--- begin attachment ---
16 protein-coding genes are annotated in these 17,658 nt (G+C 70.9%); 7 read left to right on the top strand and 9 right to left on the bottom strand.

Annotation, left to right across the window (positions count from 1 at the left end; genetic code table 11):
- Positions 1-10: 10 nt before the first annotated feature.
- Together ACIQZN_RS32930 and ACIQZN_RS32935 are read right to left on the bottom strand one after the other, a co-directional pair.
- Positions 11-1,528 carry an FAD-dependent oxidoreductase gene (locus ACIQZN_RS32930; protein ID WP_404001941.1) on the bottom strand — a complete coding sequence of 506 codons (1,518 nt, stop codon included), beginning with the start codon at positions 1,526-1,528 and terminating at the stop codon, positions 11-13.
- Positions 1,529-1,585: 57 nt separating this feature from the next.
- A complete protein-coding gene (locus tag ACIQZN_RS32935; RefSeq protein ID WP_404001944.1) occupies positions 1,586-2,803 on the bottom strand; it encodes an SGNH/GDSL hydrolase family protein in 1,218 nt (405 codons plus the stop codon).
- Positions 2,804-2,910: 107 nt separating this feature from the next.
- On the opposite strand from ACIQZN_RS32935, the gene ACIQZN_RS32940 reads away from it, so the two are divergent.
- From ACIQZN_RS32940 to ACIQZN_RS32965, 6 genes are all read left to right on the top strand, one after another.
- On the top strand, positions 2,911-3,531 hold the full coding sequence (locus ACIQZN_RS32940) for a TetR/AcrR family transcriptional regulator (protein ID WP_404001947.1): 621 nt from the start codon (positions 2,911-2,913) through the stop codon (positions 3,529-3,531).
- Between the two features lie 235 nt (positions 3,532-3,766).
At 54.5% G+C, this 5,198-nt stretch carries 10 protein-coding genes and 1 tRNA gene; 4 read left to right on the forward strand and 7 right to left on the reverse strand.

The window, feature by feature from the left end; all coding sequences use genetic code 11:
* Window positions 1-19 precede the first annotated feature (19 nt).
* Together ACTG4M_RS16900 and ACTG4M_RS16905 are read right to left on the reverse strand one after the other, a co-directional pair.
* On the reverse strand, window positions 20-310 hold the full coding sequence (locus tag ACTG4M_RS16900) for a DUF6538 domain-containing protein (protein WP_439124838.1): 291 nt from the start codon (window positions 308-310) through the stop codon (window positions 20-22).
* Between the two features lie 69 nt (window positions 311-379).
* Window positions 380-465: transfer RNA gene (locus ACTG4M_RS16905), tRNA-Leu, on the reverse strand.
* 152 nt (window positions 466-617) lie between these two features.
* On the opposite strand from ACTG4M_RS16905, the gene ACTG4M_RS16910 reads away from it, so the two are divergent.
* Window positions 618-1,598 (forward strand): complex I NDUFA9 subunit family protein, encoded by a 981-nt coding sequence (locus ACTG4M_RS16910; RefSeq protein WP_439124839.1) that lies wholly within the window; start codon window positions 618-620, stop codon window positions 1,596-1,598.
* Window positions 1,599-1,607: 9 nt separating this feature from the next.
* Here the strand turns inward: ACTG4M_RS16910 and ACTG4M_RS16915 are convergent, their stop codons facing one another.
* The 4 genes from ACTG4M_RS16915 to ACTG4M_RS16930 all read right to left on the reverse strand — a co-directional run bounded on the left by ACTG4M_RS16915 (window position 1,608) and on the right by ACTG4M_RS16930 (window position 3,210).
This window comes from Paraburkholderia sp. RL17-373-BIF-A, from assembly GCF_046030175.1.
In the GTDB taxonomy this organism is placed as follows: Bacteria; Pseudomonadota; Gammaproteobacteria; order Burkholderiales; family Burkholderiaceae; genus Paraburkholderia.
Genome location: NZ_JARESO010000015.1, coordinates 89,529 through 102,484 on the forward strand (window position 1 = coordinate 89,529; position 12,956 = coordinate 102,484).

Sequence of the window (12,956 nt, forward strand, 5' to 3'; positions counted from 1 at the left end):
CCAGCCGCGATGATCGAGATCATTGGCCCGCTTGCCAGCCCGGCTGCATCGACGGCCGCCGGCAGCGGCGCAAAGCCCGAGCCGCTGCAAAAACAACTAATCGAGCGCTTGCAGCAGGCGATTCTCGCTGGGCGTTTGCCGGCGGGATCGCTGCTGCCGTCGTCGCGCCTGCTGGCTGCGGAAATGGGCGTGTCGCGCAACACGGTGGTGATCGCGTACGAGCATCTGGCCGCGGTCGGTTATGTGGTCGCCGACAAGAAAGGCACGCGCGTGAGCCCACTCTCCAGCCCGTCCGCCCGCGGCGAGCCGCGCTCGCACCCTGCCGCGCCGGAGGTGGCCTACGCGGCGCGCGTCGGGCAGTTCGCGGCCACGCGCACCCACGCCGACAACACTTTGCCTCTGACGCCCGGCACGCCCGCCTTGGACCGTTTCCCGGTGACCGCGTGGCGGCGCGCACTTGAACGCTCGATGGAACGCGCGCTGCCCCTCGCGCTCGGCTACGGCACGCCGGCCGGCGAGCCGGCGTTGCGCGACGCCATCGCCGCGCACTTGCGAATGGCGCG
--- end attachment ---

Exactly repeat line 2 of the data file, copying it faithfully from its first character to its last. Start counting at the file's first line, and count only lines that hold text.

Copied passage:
Annotation, left to right across the window (positions count from 1 at the left end; genetic code table 11):